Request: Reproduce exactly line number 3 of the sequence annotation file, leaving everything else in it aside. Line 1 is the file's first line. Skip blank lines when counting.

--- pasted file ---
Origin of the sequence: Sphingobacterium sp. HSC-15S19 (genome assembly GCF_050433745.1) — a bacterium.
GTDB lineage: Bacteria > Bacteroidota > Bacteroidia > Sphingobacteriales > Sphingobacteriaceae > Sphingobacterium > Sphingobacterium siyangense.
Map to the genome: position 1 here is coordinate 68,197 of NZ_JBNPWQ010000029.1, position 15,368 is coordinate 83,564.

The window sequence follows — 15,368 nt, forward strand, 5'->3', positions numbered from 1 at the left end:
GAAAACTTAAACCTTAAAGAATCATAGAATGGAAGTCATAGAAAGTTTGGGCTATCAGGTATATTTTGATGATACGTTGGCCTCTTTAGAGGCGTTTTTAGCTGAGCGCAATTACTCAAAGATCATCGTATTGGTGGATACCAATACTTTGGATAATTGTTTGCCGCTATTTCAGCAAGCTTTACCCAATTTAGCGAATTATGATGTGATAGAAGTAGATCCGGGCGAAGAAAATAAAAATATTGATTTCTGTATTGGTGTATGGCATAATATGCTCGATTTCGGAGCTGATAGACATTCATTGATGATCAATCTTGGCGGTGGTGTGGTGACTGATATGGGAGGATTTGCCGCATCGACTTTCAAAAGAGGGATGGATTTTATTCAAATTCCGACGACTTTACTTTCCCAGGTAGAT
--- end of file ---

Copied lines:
Map to the genome: position 1 here is coordinate 68,197 of NZ_JBNPWQ010000029.1, position 15,368 is coordinate 83,564.